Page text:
Celia Godkin – B.Sc., A.O.C.A., M.Sc.
Born 1948 in London, England, Celia moved with her family to Brazil when she was two years old. In 1960 they returned to England for her high school and undergraduate years. She received a Bachelor’s in zoology from London University and then emigrated to Canada.
After a number of years working as a biologist Celia decided to go back to school to train as a scientific illustrator. She completed the diploma course at the Ontario College of Art and an illustrated Master’s thesis in zoology at the University of Toronto, and began work as a freelance artist, illustrating textbooks and scientific papers.
A contract to illustrate signage at the Assiniboine Park Zoo, Winnipeg, led to collaboration with Zoo Director, Clive Roots, on Endangered Species: Canada’s Disappearing Wildlife, a trade book published by Fitzhenry & Whiteside in 1987 (now out of print). Encouraged by this success, she illustrated a story she’d written many years earlier and showed it to her publisher. The resulting book, Wolf Island, won the 1990 Children’s Literature Roundtables of Canada Best Information Book Award and launched her career as a respected author/illustrator of children’s creative non-fiction.
To supplement the feast and famine cycle of freelance work, Celia taught adult art classes, first for the Royal Ontario Museum and later for the School of Continuing Studies at the University of Toronto. In 1987 she was hired to teach scientific illustration in the Department of Art as Applied to Medicine, now the Division of Biomedical Communications, where she attained the rank of Associate Professor. She is the recipient of two teaching awards from the University of Toronto.
Of the many studio arts courses taught by Celia, those in botanical art proved the most popular. These courses, and those of her mentor, Pamela Stagg, were instrumental in bringing together a group of students who banded together in 2001 to form the Botanical Artists of Canada. Celia is a founding member and was Newsletter Editor from 2007 – 2012. She is also a member of the Ottawa Society of Botanical Artists, the Southern Ontario Nature and Science Illustrators, the Writers’ Union of Canada, the Canadian Society of Children’s Authors, Illustrators and Performers and the Canadian Children’s Book Centre.
In 2004, after many years of living in Toronto, Celia and her husband, O. John Hawkins, moved to Eastern Ontario. Here she continues working on books and - a new line of work - designing coins for the Royal Canadian Mint.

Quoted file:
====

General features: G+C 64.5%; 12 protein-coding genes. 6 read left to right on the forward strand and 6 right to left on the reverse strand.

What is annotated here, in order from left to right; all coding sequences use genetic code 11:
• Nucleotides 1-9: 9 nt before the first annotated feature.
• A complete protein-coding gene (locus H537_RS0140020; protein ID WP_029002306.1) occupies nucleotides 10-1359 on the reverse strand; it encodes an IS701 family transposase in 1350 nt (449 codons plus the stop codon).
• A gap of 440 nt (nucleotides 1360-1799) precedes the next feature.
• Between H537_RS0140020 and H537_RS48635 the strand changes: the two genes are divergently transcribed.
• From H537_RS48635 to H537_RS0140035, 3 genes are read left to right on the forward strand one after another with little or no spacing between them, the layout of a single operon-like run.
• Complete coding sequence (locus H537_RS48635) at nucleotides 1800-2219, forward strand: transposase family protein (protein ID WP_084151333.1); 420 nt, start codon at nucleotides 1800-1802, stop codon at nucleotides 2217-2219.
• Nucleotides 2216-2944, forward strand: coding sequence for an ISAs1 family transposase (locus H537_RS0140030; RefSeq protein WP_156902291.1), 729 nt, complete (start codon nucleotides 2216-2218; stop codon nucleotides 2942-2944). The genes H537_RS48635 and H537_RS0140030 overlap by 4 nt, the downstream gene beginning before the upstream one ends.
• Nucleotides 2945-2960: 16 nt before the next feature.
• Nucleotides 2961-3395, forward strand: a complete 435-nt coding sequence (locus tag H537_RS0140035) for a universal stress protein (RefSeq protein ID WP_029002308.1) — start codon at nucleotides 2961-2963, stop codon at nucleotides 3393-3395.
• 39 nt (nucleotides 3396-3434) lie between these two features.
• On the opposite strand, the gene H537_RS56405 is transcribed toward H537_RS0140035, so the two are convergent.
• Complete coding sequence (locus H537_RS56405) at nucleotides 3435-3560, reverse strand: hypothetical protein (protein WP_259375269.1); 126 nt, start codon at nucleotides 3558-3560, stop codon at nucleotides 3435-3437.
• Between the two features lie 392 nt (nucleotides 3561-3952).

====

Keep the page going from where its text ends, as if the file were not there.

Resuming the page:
Botanical Artists of Canada
The Writers’ Union of Canada
Canadian Society of Authors, Illustrators and Performers
Canadian Children’s Book Centre
Southern Ontario Nature and Science Illustrators
Authors' Booking Service
2000 Arcadia Art Gallery, Toronto
1999 Link Gallery, Civic Garden Centre, Toronto
1997 Toose Art Gallery, Toronto
1994 Bancroft Art Gallery, Bancroft, Ont.
In 2009 Celia’s painting of Black Walnut was awarded first prize at the Botanical Artists Juried Exhibition. The same year a book illustration she donated to the Canadian Children’s Book Centre fundraising auction was one of 60 such works displayed at the National Gallery in Ottawa and in 2012 a similar donation was on display at the Musée des Beaux-Arts de Montréal.
Celia has participated in group shows with the Botanical Artists of Canada, the Ottawa Society of Botanical Artists, the Southern Ontario Nature and Science Illustrators, the Canadian Opera Company’s Volunteer Committee, the Guild of Natural Science Illustrators, the Canadian Society of Children’s Author’s Illustrators and Performers as well as various informal artists collectives. In Toronto, her works have been seen at the O’Keefe Centre, Main Reference Library, Aird Gallery, Royal Ontario Museum, York University, Harbourfront Center, Gallery 503, Academy of Spherical Arts and Ontario College of Art Gallery. Her work has appeared across Canada from BC to Newfoundland and internationally as far away as Abu Dhabi, United Arab Emirates, the Bologna Fiere Children’s Book Fair in Bologna, Italy, and the Taiwan Museum in Taipei, Taiwan.
Celia’s work, both as artist and educator, has evolved out of a profound respect for nature in all its forms, and a desire to see those forms preserved for future generations to enjoy. She hopes, through her teaching and most especially through her work in children’s literature, to inspire others with the same appreciation for the beauty of nature as she has herself, and thereby encourage others to work for its preservation.